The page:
*nervously peeks out from behind the curtain*
I didn’t intend to give up blogging, exactly, and I’m not sure if I’m really back, but our story has gone on and I find I want to tell it.
Previously, on ginger and lime:
- Unexplained infertility.
- Big honking fibroids; myomectomy.
- MFI? Yes, no, who the hell knows?
Cayenne is THREE. He helps in the kitchen and watches ridiculous cartoons and asks me questions about conveyor belts (oh lort, the conveyor belts). When we weren’t looking he went from baby to toddler to full-on kid.
This is where I get stuck. Because how do I tell it? It seems impossible.
I went on the pill when Cayenne was born because after the rough time I had with his birth even the tiny, miracle chance I had of getting pregnant was too risky for my poor embattled uterus.
Anyway, when my period came back (at 15 months, when I stopped nursing) we talked about it and I stopped the pill because it was making me crazy and it’s not like I was going to get pregnant.
Five months later I was sitting in my OB’s office wondering what new fuckery my body was visiting on me. I had missed a period and had a positive HPT, so I figured something goofy was going on with my hormones. Menopause. Cancer. Who the hell knew?
The nurse did a quick test and said I was pregnant. The OB, who had read my chart, didn’t think so. She was thinking ectopic because of all the scarring and adhesions. She sent me over for an immediate ultrasound and it was impossible to miss the worry in her voice.
She got the machine turned on and almost immediately she relaxed. Smiled. She said I was pregnant.
There was a sac and a fetal pole and a heartbeat. It was not in my tube.
Shock doesn’t really cover it. How do I tell this story?
We had always talked about having two, but didn’t really think it would happen. We had Cayenne, we were grateful, we were a family of three. I kept asking, how did this happen?
We proceeded with trepidation. After the first trimester was over we started telling people. We smiled awkwardly when we got responses like “So I guess you didn’t really need all that fertility treatment, did you?” We pulled baby things out of the basement. We bought Cayenne a baby doll.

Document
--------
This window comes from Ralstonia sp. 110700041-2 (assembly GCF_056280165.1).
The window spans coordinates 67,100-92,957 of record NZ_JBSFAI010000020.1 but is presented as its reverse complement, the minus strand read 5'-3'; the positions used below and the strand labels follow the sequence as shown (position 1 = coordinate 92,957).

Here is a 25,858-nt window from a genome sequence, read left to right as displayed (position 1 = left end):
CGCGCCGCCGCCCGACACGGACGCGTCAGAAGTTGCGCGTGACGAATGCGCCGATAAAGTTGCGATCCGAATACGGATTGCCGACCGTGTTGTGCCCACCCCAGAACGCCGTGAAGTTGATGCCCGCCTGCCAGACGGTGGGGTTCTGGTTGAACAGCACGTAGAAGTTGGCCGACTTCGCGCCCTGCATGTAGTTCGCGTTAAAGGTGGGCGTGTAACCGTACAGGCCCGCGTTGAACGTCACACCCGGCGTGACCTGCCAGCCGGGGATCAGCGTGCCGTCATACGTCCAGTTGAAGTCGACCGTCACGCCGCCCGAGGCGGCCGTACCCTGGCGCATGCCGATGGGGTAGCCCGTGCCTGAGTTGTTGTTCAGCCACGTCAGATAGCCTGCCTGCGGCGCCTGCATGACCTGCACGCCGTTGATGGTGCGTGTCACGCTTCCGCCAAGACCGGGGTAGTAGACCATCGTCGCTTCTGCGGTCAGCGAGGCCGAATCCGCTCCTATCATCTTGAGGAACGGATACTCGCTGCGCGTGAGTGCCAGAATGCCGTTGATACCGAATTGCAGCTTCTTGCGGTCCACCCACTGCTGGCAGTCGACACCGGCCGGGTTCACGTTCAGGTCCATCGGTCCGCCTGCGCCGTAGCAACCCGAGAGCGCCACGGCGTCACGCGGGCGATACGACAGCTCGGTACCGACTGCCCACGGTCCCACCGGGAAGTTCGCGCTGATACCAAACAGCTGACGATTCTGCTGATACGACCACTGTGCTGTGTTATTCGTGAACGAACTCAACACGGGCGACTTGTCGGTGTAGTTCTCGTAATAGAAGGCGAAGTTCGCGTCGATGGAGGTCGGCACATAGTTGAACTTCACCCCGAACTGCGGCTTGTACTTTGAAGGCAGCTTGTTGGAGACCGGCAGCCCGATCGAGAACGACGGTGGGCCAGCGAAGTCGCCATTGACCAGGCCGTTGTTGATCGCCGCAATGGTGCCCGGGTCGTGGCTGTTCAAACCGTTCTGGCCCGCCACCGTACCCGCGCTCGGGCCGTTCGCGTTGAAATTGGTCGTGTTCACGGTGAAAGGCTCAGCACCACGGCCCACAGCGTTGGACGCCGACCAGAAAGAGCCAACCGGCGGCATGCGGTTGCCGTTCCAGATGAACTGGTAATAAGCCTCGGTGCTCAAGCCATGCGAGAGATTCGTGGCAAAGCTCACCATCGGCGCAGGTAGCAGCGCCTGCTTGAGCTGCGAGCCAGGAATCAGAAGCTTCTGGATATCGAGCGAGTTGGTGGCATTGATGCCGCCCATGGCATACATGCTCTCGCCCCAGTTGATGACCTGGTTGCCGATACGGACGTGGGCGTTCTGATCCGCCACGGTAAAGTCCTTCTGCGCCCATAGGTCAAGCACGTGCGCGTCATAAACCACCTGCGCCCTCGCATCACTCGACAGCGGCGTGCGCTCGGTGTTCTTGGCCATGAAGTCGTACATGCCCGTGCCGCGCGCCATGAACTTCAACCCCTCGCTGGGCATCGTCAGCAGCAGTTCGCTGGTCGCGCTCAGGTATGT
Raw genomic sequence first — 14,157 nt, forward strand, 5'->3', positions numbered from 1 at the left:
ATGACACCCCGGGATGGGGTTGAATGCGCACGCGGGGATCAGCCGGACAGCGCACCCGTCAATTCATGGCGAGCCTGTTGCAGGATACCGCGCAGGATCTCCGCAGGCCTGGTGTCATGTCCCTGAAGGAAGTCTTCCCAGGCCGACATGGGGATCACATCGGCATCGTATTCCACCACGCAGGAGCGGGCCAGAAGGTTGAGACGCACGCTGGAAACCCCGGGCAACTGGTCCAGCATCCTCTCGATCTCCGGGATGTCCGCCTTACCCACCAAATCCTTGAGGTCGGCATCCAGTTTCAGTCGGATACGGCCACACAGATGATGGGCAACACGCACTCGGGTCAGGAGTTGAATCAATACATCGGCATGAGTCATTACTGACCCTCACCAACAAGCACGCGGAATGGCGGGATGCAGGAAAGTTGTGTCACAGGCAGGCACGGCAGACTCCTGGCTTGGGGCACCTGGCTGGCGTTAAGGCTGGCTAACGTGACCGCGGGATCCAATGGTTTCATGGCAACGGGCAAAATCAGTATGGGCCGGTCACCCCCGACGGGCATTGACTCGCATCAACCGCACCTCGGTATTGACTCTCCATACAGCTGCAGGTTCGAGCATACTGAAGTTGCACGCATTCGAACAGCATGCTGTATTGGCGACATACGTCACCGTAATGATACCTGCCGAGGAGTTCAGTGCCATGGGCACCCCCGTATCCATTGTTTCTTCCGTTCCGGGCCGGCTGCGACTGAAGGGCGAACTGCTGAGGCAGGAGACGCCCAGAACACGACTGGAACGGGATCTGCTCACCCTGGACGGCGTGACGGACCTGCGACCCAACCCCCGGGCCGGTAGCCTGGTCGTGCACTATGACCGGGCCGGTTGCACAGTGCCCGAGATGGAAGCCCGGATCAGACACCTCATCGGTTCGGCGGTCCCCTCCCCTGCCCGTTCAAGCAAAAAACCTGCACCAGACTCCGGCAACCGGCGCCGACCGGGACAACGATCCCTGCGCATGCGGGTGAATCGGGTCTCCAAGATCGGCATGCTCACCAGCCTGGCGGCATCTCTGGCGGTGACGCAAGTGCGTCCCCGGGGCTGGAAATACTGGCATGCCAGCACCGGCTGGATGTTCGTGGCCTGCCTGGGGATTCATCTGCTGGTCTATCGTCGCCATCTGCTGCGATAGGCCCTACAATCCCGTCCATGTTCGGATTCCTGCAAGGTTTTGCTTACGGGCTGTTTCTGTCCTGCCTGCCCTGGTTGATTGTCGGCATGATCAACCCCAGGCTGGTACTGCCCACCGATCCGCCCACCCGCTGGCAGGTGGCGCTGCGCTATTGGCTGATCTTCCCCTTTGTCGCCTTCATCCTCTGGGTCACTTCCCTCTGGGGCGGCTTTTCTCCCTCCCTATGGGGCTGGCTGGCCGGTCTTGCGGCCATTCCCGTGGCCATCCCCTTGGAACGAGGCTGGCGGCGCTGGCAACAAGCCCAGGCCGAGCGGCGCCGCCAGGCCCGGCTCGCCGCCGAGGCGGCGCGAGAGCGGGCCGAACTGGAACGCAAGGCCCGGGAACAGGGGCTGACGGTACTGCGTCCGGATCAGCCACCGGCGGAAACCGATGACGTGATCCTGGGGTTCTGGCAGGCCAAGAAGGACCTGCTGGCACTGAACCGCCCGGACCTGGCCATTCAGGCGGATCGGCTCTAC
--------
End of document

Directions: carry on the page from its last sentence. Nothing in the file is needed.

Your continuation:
I started showing; maybe this was really going to happen.
At 30 weeks my OB saw placenta accreta on an ultrasound.* She said hemorrhage and hysterectomy and I’m sorry. I said, is the baby ok?
He was great. The placenta was nourishing him and he was growing just as he should. Apparently accreta is one of those things that’s totally fine right up to the moment when it’s really, really not.
I went home with a scheduled C-section date for 35 weeks, and instructions to get to the hospital immediately in the event of any contractions or bleeding.
Is your husband a fast driver? It might be better to call an ambulance.
It’s hard to talk about this time. Such a strange mix of relief (because my broken body wasn’t hurting this miracle baby who was somehow in there), dread (because I could actually die), excitement (because new baby), and frustration (because there was nothing I could do about the accreta but hope I didn’t start bleeding).
My family went off the deep end. One person thought I should be on hospital bed rest. Another wanted to know “Well, how long are you going to be in the hospital this time? You know, Kate Middleton went home after 10 hours.” It was this weird mix of insinuating I wasn’t taking it seriously enough, and insinuating I must be exaggerating.
I made it to the scheduled date with no bleeds and no worries about the baby’s growth or heart rate. The C-section was a completely different experience from Cayenne’s birth. Despite all the extra people in the room and the knowledge that we were looking at a more complicated surgery, there was no sense of emergency. It was just calm. And then–there was Coriander.
When he was born he cried.
He cried. He breathed. He didn’t need the NICU despite being 5 weeks early. He’s calmer than his brother, less assertive and more laid-back. Coriander to his brother’s Cayenne.
So now we are four, and I’m still a little shocked by it all, and Coriander is nine months old, and how do I tell this story?
Post-script. I did have accreta, but instead of the hysterectomy they ended up doing a resection–that is, they cut out the part of my uterus that was fused to the placenta–and a tubal ligation. So this is the final irony. Infertile again, this time on purpose.
*this is a little simplistic – she saw indicators of accreta, and until they actually cut me open my diagnosis was “suspected accreta.”